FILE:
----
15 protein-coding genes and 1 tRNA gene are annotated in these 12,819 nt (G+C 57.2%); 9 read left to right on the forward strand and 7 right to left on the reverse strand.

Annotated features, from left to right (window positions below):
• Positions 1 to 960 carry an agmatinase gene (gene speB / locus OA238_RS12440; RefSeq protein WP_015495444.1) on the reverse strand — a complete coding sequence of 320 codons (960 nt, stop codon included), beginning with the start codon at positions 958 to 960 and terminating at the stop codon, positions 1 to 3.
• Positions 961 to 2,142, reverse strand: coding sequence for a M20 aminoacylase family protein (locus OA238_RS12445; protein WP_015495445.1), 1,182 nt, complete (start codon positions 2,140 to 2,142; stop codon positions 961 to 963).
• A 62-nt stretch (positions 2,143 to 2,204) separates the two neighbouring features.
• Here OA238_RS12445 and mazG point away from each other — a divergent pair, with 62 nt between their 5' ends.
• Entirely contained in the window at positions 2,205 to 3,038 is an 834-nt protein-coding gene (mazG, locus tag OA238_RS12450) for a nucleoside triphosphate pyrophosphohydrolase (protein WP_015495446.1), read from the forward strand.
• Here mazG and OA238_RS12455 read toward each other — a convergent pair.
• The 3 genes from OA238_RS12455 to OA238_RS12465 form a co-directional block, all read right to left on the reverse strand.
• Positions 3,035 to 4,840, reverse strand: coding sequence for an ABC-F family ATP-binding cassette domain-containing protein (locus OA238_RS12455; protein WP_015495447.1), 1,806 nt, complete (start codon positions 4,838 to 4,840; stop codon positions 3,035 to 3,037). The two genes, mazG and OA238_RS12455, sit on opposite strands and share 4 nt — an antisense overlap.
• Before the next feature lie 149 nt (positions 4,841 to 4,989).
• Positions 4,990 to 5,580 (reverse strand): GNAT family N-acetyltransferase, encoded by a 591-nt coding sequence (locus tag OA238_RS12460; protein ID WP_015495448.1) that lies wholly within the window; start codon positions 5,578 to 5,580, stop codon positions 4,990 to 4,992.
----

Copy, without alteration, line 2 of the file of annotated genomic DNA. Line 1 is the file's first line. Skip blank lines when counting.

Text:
Annotated features, from left to right (window positions below):